The individual process engine instances do not maintain session state across transactions. Whenever the process engine runs a transaction, the complete state is flushed out to the shared database. This makes it possible to route subsequent requests which do work in the same process instance to different cluster nodes. This model is very simple and easy to understand and imposes limited restrictions when it comes to deploying a cluster installation. As far as the process engine is concerned there is also no difference between setups for load balancing and setups for fail-over (as the process engine keeps no session state between transactions).
As a consequence, it is extremely easy to set up HA configurations such as active/active nodes.
The process engine job executor is also clustered and runs on each node. This way, there is no single point of failure as far as the process engine is concerned. The job executor can run in both homogeneous and heterogeneous clusters.
Minimal resource allocation
Because the process engine is stateless, it allocates a minimal amount of RAM resource per node (typically less than 10 MB). Basically, you can have billions of process instances persisted in the database, without a necessary impact on resource allocation per node. This also means that you can run many process engine instances per node.
Runtime Data is the minimal amount of data the Camunda process engines needs to persist in order to do asynchronous continuation - e.g. when the process engine waits for a user interaction (user task), incoming message (message event) or timespan (timer event), or when there are asynchronous service interactions (service task).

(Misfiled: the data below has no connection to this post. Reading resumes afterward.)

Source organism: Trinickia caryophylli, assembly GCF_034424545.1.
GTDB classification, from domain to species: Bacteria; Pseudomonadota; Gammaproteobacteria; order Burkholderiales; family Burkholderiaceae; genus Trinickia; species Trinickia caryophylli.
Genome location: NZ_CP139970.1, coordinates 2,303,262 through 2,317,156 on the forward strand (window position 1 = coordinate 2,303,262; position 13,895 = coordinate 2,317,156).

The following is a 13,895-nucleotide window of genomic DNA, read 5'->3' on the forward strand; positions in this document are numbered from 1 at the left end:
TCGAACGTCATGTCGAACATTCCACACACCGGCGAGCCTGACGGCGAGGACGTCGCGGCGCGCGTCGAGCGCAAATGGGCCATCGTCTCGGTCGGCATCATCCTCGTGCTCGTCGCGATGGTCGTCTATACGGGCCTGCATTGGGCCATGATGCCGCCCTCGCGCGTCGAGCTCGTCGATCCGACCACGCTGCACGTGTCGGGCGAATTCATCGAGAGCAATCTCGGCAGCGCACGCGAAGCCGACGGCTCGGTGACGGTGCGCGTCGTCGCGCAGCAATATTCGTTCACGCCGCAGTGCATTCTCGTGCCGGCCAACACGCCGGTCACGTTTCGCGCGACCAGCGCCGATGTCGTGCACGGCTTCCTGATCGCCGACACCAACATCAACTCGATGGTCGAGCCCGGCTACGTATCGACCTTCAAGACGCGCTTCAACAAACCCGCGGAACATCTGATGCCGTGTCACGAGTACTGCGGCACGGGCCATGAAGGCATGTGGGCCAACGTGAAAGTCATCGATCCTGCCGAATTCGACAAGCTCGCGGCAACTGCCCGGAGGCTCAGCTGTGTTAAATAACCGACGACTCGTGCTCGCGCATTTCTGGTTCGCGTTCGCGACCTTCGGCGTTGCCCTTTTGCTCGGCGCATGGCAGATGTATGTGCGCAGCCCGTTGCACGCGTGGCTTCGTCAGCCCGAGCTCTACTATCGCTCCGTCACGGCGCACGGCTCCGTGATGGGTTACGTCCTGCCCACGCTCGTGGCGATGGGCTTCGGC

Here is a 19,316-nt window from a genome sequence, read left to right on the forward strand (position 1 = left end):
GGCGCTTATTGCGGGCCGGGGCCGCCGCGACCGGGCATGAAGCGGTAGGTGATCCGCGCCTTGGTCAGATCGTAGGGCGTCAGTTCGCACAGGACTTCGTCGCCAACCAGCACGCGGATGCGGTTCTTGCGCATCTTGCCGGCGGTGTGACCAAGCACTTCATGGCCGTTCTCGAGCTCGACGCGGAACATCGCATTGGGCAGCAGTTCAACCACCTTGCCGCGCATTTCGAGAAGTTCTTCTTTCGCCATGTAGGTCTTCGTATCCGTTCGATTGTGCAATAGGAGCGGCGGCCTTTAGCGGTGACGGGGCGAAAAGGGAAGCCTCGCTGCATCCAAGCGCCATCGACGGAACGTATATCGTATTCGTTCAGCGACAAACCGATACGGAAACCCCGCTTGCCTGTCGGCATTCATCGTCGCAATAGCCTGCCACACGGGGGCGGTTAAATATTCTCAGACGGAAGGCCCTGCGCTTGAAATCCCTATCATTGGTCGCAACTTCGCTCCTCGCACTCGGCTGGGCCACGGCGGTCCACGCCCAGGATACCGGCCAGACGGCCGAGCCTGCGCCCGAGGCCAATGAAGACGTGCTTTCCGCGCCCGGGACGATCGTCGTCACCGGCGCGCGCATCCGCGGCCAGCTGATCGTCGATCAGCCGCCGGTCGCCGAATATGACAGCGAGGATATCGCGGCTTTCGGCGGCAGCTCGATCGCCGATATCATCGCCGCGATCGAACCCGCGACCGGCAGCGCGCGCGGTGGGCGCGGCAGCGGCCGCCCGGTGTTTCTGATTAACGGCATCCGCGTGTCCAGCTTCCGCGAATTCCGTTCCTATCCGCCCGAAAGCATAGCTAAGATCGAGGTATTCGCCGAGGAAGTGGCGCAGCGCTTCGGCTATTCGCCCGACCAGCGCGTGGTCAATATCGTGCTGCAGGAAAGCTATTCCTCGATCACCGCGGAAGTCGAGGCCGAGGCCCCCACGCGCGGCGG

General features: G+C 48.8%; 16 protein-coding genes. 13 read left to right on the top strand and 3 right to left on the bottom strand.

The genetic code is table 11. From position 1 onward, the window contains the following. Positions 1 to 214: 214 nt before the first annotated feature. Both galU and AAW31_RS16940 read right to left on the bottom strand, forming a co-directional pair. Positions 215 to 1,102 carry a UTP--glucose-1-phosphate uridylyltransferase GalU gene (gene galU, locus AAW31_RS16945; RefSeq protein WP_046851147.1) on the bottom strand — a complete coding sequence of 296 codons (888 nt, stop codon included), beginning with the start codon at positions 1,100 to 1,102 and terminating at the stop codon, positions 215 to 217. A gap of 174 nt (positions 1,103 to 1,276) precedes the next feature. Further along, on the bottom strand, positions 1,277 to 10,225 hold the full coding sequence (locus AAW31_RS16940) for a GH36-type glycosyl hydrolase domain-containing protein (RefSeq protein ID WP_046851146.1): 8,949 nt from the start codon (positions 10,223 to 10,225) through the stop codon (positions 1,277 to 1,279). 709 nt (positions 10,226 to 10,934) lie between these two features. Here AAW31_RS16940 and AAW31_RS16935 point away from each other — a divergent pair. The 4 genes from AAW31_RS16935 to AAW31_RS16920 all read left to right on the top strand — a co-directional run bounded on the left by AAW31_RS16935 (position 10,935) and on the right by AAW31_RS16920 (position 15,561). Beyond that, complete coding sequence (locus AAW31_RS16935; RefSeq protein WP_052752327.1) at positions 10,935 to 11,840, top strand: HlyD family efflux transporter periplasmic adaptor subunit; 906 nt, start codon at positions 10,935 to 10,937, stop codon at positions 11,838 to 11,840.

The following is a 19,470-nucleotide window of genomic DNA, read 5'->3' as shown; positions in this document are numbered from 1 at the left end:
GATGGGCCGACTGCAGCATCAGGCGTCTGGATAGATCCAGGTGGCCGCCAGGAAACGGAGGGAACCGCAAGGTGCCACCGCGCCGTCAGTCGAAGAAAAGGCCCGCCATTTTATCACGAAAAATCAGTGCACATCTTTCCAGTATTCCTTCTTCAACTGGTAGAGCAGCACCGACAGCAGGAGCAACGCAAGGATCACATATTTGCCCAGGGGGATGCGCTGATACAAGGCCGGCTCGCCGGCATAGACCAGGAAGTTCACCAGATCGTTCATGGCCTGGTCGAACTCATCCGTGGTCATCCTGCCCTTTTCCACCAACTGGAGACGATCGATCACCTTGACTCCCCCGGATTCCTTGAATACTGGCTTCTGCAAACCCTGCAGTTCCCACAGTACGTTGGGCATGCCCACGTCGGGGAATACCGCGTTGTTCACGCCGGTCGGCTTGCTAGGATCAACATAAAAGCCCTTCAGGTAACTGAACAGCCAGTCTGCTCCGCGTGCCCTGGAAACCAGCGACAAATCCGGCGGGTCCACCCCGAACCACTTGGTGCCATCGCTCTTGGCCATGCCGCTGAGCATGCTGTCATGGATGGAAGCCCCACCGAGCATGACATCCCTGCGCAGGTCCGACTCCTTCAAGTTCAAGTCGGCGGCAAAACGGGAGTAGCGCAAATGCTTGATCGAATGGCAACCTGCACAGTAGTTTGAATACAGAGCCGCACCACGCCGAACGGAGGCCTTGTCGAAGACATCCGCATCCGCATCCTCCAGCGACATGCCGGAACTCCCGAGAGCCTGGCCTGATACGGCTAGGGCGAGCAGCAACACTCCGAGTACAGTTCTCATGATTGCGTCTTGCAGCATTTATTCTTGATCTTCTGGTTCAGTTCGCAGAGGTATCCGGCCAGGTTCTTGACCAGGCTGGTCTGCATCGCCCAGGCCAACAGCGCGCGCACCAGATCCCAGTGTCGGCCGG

History Data are not necessary for execution, but may be logged for the sake of audits, reporting etcetera. They allow you inspect the complete audit trail of running and completed process instances, including their payload.
Camunda separates Runtime Data from History Data, which is a very powerful architectural concept for performance optimization.
History Event Stream
In addition to maintaining the runtime state, the process engine creates an audit log providing audit information about executed process instances. We call this event stream the history event stream. The individual events which make up this event stream are called History Events and contain data about executed process instances, activity instances, changed process variables and so forth. In the default configuration, the process engine will simply write this event stream to the Camunda history database. The HistoryService API allows querying this database.
Configurable Log Level
The history level controls the amount of data the process engine provides via the history event stream. A number of settings are available out of the box, like with or without payload (process variables), or "full" or "none". However, you can also create your very own log level configuration. For example, you could decide that only for certain processes of a certain kind a certai amount of data should be logged, e.g. when orders are processed that have a volume of more than $100 USD.
Alternatively, you can reroute the history event stream to any target you like, including queues and what ever big data solutions you want to use. This is possible because the Camunda Process Engine component does not read any state from the history database.